The KHDC3L gene provides instructions for making a protein whose role is not known. The KHDC3L protein is thought to be involved in regulating gene activity (expression) through a phenomenon known as genomic imprinting. Through genomic imprinting, certain genes are turned off (inactivated) based on which parent the copy of the gene came from. For most genes, both copies of the gene (one copy inherited from each parent) are active in all cells. However, for a small subset of genes, only one of the two copies is active and the other is turned off. For some of these genes, the copy from the father is normally active, while for others, the copy from the mother is normally active.
It is likely that the KHDC3L protein has additional roles in egg cell (oocyte) and embryonic development; however, its exact functions are unclear.
Health Conditions Related to Genetic Changes
Recurrent hydatidiform mole
At least six mutations in the KHDC3L gene have been found to cause a pregnancy-related condition known as recurrent hydatidiform mole. A hydatidiform mole is a mass that forms early in pregnancy and is made up of cells from an abnormally developed embryo and placenta. The placenta, a structure in the uterus that normally provides nutrients to a growing fetus, is dysfunctional and appears as numerous small sacs, often described as resembling a bunch of grapes. When a hydatidiform mole develops more than once, the condition is known as recurrent hydatidiform mole. KHDC3L gene mutations account for recurrent hydatidiform mole in about 5 percent of women with this condition.
KHDC3L gene mutations result in the production of a protein with reduced function. As a result, oocytes do not develop normally. A pregnancy that results from an abnormal oocyte cannot develop properly, resulting in recurrent hydatidiform mole. KHDC3L gene mutations can also prevent proper imprinting of multiple genes that contribute to a developing embryo, leading to abnormal gene activity (expression). It is not clear if problems with imprinting also contribute to the development of a hydatidiform mole. In women with KHDC3L gene mutations, a hydatidiform mole will develop in every pregnancy that occurs with her egg cells.More About This Health Condition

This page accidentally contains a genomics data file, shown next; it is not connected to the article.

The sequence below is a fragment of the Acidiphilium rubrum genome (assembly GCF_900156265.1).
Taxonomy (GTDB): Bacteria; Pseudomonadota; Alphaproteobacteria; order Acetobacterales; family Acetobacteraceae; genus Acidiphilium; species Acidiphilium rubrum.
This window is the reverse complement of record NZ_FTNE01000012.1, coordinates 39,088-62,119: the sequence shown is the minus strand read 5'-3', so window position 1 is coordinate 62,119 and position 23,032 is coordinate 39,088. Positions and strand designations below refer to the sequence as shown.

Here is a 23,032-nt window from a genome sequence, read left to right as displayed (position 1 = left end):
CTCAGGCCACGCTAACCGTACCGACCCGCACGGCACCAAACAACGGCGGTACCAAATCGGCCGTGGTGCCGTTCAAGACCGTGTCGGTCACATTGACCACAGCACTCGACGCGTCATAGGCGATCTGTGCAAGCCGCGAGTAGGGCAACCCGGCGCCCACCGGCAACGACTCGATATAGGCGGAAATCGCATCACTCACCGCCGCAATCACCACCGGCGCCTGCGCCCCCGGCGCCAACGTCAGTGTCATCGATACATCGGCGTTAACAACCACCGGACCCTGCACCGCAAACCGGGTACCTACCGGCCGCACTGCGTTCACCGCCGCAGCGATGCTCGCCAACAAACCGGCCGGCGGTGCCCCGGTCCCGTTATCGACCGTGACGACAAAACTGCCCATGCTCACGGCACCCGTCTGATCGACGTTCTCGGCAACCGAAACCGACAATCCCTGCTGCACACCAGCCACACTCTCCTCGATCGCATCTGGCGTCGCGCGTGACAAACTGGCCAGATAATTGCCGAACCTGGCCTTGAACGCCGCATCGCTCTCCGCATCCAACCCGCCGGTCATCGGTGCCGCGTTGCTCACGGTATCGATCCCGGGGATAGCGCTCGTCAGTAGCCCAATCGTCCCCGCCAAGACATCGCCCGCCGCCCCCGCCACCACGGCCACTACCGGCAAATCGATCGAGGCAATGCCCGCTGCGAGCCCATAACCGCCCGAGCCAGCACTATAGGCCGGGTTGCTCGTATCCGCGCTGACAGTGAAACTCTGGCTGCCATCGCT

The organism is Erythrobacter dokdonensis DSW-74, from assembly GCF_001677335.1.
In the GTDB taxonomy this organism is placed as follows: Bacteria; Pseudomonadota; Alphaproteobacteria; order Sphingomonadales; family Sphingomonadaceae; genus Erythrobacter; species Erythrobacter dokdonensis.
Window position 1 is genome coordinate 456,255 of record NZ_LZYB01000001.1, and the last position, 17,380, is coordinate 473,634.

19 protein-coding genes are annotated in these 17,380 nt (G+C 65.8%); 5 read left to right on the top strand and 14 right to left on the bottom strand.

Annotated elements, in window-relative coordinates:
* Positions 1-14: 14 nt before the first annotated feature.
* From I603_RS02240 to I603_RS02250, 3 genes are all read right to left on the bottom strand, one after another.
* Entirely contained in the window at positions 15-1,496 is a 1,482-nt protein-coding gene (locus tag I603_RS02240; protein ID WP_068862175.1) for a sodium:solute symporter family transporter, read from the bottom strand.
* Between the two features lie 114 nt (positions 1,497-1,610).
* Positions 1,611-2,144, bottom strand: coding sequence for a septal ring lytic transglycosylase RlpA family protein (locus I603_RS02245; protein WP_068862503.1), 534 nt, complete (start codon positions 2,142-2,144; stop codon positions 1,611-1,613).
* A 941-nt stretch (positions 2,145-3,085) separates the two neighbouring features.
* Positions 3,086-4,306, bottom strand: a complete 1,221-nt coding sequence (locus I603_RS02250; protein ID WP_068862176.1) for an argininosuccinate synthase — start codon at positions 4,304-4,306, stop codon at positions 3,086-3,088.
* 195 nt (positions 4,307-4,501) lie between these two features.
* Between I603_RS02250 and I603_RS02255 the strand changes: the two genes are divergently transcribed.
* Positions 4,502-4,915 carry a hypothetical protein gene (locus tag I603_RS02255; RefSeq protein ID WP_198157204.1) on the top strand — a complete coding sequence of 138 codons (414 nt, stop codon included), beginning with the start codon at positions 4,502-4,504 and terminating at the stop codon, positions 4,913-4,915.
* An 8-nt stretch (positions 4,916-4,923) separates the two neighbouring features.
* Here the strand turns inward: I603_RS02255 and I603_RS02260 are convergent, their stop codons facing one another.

Other Names for This Gene
- ES cell-associated transcript 1 protein
- KH domain containing 3-like, subcortical maternal complex member
- KHDC3-like protein
Additional Information & Resources
Tests Listed in the Genetic Testing Registry
Scientific Articles on PubMed
Catalog of Genes and Diseases from OMIM
- Fallahian M, Sebire NJ, Savage PM, Seckl MJ, Fisher RA. Mutations in NLRP7 and KHDC3L confer a complete hydatidiform mole phenotype on digynic triploid conceptions. Hum Mutat. 2013 Feb;34(2):301-8. doi: 10.1002/humu.22228. Epub 2012 Nov 2. Citation on PubMed
- Hui P, Buza N, Murphy KM, Ronnett BM. Hydatidiform Moles: Genetic Basis and Precision Diagnosis. Annu Rev Pathol. 2017 Jan 24;12:449-485. doi: 10.1146/annurev-pathol-052016-100237. Citation on PubMed
- Nguyen NM, Slim R. Genetics and Epigenetics of Recurrent Hydatidiform Moles: Basic Science and Genetic Counselling. Curr Obstet Gynecol Rep. 2014 Jan 21;3(1):55-64. doi: 10.1007/s13669-013-0076-1. eCollection 2014. Citation on PubMed or Free article on PubMed Central
- Parry DA, Logan CV, Hayward BE, Shires M, Landolsi H, Diggle C, Carr I, Rittore C, Touitou I, Philibert L, Fisher RA, Fallahian M, Huntriss JD, Picton HM, Malik S, Taylor GR, Johnson CA, Bonthron DT, Sheridan EG. Mutations causing familial biparental hydatidiform mole implicate c6orf221 as a possible regulator of genomic imprinting in the human oocyte. Am J Hum Genet. 2011 Sep 9;89(3):451-8. doi: 10.1016/j.ajhg.2011.08.002. Epub 2011 Sep 1. Citation on PubMed or Free article on PubMed Central
- Reddy R, Akoury E, Phuong Nguyen NM, Abdul-Rahman OA, Dery C, Gupta N, Daley WP, Ao A, Landolsi H, Ann Fisher R, Touitou I, Slim R. Report of four new patients with protein-truncating mutations in C6orf221/KHDC3L and colocalization with NLRP7. Eur J Hum Genet. 2013 Sep;21(9):957-64. doi: 10.1038/ejhg.2012.274. Epub 2012 Dec 12. Citation on PubMed or Free article on PubMed Central